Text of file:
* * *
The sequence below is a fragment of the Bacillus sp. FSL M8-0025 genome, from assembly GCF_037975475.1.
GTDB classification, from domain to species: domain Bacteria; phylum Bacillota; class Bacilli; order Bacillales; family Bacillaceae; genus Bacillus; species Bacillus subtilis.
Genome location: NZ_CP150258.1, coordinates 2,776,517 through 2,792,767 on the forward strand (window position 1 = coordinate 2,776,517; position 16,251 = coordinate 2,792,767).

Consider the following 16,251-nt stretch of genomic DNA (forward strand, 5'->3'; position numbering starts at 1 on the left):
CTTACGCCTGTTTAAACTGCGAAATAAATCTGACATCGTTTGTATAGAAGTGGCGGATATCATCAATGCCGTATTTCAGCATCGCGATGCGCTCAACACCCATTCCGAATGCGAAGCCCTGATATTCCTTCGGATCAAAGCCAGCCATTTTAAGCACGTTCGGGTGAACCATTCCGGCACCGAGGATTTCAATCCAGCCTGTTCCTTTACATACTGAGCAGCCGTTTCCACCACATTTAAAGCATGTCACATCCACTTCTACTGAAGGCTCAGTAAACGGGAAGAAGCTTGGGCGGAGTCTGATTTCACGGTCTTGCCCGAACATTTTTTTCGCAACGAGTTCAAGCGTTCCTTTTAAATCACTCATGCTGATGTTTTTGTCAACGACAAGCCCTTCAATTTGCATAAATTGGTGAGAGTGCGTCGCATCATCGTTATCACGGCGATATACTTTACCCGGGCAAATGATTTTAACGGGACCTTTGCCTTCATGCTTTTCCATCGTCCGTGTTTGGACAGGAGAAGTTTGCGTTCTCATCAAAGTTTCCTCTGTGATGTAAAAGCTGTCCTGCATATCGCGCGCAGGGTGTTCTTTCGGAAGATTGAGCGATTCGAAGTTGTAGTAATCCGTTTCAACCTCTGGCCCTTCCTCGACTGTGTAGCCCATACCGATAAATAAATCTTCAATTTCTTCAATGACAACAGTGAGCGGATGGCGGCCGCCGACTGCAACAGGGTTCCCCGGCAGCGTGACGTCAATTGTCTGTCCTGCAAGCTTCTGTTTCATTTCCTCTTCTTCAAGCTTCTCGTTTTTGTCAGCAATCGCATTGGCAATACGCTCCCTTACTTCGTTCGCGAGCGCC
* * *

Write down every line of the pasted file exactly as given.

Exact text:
The sequence below is a fragment of the Bacillus sp. FSL M8-0025 genome, from assembly GCF_037975475.1.
GTDB classification, from domain to species: domain Bacteria; phylum Bacillota; class Bacilli; order Bacillales; family Bacillaceae; genus Bacillus; species Bacillus subtilis.
Genome location: NZ_CP150258.1, coordinates 2,776,517 through 2,792,767 on the forward strand (window position 1 = coordinate 2,776,517; position 16,251 = coordinate 2,792,767).

Consider the following 16,251-nt stretch of genomic DNA (forward strand, 5'->3'; position numbering starts at 1 on the left):
CTTACGCCTGTTTAAACTGCGAAATAAATCTGACATCGTTTGTATAGAAGTGGCGGATATCATCAATGCCGTATTTCAGCATCGCGATGCGCTCAACACCCATTCCGAATGCGAAGCCCTGATATTCCTTCGGATCAAAGCCAGCCATTTTAAGCACGTTCGGGTGAACCATTCCGGCACCGAGGATTTCAATCCAGCCTGTTCCTTTACATACTGAGCAGCCGTTTCCACCACATTTAAAGCATGTCACATCCACTTCTACTGAAGGCTCAGTAAACGGGAAGAAGCTTGGGCGGAGTCTGATTTCACGGTCTTGCCCGAACATTTTTTTCGCAACGAGTTCAAGCGTTCCTTTTAAATCACTCATGCTGATGTTTTTGTCAACGACAAGCCCTTCAATTTGCATAAATTGGTGAGAGTGCGTCGCATCATCGTTATCACGGCGATATACTTTACCCGGGCAAATGATTTTAACGGGACCTTTGCCTTCATGCTTTTCCATCGTCCGTGTTTGGACAGGAGAAGTTTGCGTTCTCATCAAAGTTTCCTCTGTGATGTAAAAGCTGTCCTGCATATCGCGCGCAGGGTGTTCTTTCGGAAGATTGAGCGATTCGAAGTTGTAGTAATCCGTTTCAACCTCTGGCCCTTCCTCGACTGTGTAGCCCATACCGATAAATAAATCTTCAATTTCTTCAATGACAACAGTGAGCGGATGGCGGCCGCCGACTGCAACAGGGTTCCCCGGCAGCGTGACGTCAATTGTCTGTCCTGCAAGCTTCTGTTTCATTTCCTCTTCTTCAAGCTTCTCGTTTTTGTCAGCAATCGCATTGGCAATACGCTCCCTTACTTCGTTCGCGAGCGCC